It seems impossible that most mornings, we get up, get dressed, hug and kiss our kids and send them off to school in the care of others.
It seems impossible that they come back home safely, every day.
It seems impossible because less than six months ago, a madman killed an entire classroom of kindergartners. Earlier this week students whose parents hugged them and told them "have a good day" were buried under the rubble of their school after a mile-wide tornado swept through their town. And yesterday two 4th graders did not come home from a field trip to hunt for fossils at a local park when a rain-saturated gravel pile they were on collapsed under them, burying them in seconds.
I pray for those families. I pray for the parents who never got to say good-bye. I cannot imagine their pain.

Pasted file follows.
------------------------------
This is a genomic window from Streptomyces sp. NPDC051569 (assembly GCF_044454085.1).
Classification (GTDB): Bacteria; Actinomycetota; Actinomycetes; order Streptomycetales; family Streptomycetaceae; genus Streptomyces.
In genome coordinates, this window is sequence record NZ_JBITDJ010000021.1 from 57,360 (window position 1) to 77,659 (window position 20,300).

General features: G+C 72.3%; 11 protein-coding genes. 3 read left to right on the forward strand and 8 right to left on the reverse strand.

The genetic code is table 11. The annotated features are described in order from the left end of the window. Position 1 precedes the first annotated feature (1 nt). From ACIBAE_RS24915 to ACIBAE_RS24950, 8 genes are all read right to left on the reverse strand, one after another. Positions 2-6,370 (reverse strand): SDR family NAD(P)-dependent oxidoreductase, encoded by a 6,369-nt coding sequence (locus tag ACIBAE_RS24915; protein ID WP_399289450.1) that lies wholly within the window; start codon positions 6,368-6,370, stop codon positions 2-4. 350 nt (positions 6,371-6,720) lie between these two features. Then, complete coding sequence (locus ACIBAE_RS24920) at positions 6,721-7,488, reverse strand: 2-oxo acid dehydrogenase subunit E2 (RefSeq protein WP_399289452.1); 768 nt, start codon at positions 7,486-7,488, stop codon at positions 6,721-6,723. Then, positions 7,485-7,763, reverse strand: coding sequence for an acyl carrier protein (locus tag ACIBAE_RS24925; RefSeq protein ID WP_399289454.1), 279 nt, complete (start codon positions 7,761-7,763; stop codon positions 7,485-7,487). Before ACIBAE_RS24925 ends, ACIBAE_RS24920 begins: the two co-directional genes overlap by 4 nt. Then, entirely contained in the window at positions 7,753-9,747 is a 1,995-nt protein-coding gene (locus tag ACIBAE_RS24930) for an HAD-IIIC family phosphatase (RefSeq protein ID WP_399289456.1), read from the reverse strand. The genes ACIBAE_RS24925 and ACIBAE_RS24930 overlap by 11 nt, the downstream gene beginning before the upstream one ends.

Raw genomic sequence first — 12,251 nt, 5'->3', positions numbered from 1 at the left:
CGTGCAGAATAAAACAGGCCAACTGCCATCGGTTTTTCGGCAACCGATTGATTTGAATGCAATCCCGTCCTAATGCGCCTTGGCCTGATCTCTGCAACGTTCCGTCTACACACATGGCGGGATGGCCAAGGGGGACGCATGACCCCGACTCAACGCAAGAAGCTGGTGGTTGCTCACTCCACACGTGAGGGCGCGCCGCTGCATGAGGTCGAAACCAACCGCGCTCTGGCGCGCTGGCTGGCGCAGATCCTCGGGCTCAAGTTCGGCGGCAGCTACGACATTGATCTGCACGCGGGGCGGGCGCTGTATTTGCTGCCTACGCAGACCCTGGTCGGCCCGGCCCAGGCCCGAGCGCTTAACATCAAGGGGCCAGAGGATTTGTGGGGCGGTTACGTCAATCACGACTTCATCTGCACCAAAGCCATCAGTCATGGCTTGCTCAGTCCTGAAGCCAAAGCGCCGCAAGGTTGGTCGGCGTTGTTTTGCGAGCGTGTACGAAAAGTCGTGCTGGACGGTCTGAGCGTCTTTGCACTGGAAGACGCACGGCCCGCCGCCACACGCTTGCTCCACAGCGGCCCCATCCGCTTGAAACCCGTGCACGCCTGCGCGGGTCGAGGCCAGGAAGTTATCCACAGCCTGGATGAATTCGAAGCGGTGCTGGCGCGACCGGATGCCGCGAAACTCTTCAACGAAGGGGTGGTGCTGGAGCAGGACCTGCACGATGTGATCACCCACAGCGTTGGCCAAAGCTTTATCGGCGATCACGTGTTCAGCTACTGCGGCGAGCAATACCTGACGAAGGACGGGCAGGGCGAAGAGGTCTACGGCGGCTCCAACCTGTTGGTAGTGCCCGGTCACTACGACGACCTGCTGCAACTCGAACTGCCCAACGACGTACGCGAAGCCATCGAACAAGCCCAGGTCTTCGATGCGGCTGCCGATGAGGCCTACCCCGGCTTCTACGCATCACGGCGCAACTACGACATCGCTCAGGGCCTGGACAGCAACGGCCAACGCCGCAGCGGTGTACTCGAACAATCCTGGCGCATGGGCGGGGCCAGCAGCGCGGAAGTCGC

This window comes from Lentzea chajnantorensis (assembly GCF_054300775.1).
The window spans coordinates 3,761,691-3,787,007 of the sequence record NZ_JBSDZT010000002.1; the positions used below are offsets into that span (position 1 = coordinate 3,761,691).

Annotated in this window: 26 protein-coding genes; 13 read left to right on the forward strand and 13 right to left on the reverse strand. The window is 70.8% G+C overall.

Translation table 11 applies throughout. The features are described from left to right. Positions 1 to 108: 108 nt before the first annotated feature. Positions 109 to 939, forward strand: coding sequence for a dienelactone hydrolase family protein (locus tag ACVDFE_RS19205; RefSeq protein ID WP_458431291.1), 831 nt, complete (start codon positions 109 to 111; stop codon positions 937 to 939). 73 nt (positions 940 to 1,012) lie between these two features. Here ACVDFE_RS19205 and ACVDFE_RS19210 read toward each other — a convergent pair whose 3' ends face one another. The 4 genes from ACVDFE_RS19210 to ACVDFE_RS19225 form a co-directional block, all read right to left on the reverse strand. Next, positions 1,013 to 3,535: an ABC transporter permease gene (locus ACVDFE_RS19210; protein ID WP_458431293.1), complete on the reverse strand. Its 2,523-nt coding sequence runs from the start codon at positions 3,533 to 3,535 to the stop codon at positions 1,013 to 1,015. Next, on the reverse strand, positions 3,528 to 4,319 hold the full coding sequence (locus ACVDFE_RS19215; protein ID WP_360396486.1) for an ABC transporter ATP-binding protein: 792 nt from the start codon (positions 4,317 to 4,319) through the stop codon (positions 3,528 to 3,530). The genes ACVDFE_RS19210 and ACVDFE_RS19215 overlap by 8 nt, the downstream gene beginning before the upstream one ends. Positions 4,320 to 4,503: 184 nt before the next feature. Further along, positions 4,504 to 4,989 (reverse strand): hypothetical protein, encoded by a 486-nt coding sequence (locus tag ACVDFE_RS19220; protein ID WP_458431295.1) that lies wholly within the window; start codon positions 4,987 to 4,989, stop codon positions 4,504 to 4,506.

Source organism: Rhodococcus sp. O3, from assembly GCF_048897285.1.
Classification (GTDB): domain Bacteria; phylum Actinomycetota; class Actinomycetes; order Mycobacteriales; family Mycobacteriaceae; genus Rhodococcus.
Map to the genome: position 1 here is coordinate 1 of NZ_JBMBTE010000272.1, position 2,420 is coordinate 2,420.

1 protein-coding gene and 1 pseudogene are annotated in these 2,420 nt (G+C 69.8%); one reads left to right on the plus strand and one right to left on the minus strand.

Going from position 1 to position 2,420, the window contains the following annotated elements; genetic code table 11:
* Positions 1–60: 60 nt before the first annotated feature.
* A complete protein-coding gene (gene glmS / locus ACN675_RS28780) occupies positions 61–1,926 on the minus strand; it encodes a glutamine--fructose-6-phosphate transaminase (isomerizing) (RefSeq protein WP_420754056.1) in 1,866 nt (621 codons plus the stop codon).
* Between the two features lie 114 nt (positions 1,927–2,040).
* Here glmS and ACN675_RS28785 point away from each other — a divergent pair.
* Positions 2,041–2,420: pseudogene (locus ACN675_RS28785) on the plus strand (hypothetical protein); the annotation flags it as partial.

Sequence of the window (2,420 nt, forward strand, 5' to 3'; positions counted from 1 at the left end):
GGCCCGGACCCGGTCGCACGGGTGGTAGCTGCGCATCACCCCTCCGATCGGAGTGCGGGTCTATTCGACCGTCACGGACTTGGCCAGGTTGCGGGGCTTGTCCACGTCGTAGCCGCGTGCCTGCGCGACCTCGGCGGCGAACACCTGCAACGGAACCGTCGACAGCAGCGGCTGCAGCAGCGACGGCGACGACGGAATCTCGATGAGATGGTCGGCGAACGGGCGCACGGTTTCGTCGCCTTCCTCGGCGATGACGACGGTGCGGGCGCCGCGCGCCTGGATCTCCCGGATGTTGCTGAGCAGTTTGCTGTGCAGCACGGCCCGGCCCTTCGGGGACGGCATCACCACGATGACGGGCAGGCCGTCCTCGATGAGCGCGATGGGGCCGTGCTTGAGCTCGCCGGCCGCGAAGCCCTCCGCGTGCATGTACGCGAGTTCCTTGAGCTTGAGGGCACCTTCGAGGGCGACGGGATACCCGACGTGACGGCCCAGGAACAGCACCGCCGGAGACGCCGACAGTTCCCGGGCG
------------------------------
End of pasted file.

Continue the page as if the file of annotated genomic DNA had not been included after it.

And yet tomorrow, I will send my children off to school, give them hugs and kisses and tell them to "have a good day."
I take comfort in knowing that most days, all the children who go to school arrive safely back home. I need to remind myself that these horrific events are all jumbled on top of each other in my mind because of their proximity in time and the speed at which today's media cover such events, bringing them closer to home than ever. The fact that these things rarely happen is what makes them such grand news stories, so that they seem more common than they truly are.
I have to tell myself that or I would stay at home, curled up in a ball with my children under my arms, never stepping outside, never answering the door, never letting my children grow up and spread their wings, discover their talents.
It seems impossible, but I will do it. I will take that risk, because our kids deserve the opportunity to experience the world, in all its beauty and terribleness.
And I will appreciate every day that I have with them, and make the most of our time together.